The Top 10 Investment Strategies For Your Retirement
Everyone should know by now that you need to prepare for retirement. But what people don’t always know is how to go about planning for retirement, and what the best retirement investment strategies might be. Whether you’re just starting out in your 20s or reaching the pinnacle of your career, you should start investing for retirement right away. In this article, we’ll walk you through the top strategies for retirement planning. Then, we’ll reveal the top tips on how to invest your retirement savings. You’ll learn not just how to save for retirement, but then put those savings to work so that they grow while you sleep.
Later in this article, we’ll discuss how exactly you can put your retirement savings to work. Before we can even get to that discussion, you’ll first need to master the basics of saving for retirement. This includes different types of savings accounts, benefits to take advantage of, and what to avoid. Here are the most recommended retirement investment options:
- Contribute To Your 401K
- Open An IRA Or A Roth IRA
- Open A Health Savings Account
- Be Aware Of Retirement Fund Fees
- Buy A Fixed Annuity
- Utilize Saver’s Credit
- Delay Social Security Benefit Collection
- Prepare For Inflation
- Assess Risk Tolerance
- Create A Withdrawal Strategy
1. Contribute To Your 401K
Consider yourself lucky if you have an employer who sponsors a 401(k) plan. Consider yourself even more lucky if they offer 401(k) matching. According to Investopedia, a 401(k) is a tax-advantaged retirement account sponsored by employers. As the employee, you make contributions through automatic payroll deduction. This has the added benefit of lowering your taxable income.
Do your best to contribute as much of your paycheck as you can, especially if there is a minimum to qualify for employer matching. The IRS states that the contribution limit in 2020 is $19,500. Employees over the age of 50 are allowed to make additional catch-up contributions of $6,500. One thing to be careful of is to ensure you don’t touch these accounts until you reach retirement age. Otherwise, you will be heavily taxed if you make a premature withdrawal.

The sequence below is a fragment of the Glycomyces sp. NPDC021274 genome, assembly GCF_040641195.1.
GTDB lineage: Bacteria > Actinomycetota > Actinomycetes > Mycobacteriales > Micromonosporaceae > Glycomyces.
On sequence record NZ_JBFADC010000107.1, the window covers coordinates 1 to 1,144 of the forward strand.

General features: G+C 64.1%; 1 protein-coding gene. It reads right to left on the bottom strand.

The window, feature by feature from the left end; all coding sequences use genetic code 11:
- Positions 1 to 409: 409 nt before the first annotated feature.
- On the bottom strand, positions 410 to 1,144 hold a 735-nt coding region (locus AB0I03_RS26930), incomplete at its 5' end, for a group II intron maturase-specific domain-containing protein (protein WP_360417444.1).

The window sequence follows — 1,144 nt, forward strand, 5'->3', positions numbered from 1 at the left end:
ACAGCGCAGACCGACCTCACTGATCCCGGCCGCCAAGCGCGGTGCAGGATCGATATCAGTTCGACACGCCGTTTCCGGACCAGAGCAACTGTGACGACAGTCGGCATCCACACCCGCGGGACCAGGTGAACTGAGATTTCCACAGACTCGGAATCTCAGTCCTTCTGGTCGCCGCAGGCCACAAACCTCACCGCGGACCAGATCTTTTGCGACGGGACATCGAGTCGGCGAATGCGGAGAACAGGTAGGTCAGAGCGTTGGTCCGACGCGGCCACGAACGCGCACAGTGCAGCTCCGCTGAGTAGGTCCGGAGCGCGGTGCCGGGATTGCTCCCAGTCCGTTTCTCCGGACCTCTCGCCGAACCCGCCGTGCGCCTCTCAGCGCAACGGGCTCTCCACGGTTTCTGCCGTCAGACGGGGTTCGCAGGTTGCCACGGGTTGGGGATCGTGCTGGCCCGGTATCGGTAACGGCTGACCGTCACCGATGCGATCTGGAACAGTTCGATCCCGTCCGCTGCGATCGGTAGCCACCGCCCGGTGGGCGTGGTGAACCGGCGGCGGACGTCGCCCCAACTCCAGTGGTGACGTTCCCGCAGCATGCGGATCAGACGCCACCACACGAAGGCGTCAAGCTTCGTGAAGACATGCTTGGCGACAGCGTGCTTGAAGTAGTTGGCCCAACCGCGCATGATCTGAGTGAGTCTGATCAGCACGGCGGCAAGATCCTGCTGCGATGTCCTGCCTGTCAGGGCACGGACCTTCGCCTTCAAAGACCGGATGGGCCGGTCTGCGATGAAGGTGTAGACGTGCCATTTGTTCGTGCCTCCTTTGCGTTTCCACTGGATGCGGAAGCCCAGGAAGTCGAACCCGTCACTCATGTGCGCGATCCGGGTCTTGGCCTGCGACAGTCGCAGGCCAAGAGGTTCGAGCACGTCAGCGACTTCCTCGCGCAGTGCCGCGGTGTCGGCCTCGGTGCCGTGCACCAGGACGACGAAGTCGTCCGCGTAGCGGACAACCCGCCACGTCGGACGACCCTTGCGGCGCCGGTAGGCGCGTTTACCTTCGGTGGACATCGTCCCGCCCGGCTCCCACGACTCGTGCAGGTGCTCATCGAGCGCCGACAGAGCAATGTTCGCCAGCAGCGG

2. Open An IRA Or A Roth IRA
If your employer doesn’t offer a 401(k), then don’t worry, there are other options. An IRA, or an individual retirement account, holds similar benefits to a 401(k). It offers tax-deductible contributions and tax-free growth. The only real downside is that you have to open up and maintain the IRA yourself through a private financial entity, like a bank or brokerage.
If you’re concerned about making tax-free withdrawals during retirement, then consider a Roth IRA. The Roth IRA differs from a traditional IRA in that you make after-tax contributions. Once you’ve made your contributions, your money actually grows tax-free. With a traditional IRA, your earnings don’t get taxed while you hold the account, but you will get taxed later on when you’re making withdrawals. Both options offer advantages and disadvantages, with neither being superior. It’s a matter of selecting the option that best fits your retirement goals.
3. Open A Health Savings Account
The harsh reality is that your health expenses likely will increase significantly in your golden years. In fact, Fidelity Investments estimates that a couple in their mid-60’s retiring today could pay $285,000 in healthcare and medical expenses during retirement. Keeping this large sum in mind, preparing as early as possible is necessary.
Health Savings Accounts (HSAs) are a great way to start preparing ahead of time. These accounts are similar to 401(k)s but are intended to pay for healthcare expenses. Contributions are tax-deductible, any growth is tax-free, and withdrawals are tax-free if they are spent on qualifying healthcare expenses.
4. Be Aware Of Retirement Fund Fees
When researching what type of retirement investment strategy you’d like to follow, be sure to double-check the fine print and find out what fees you’ll be charged. For example, mutual funds charge portfolio-management fees.
Do your research and identify options that charge the lowest fees possible. If fees are unavoidable, then make sure your money is going toward a product of value. You don’t want these fees to add up and start eating away at your bottom line.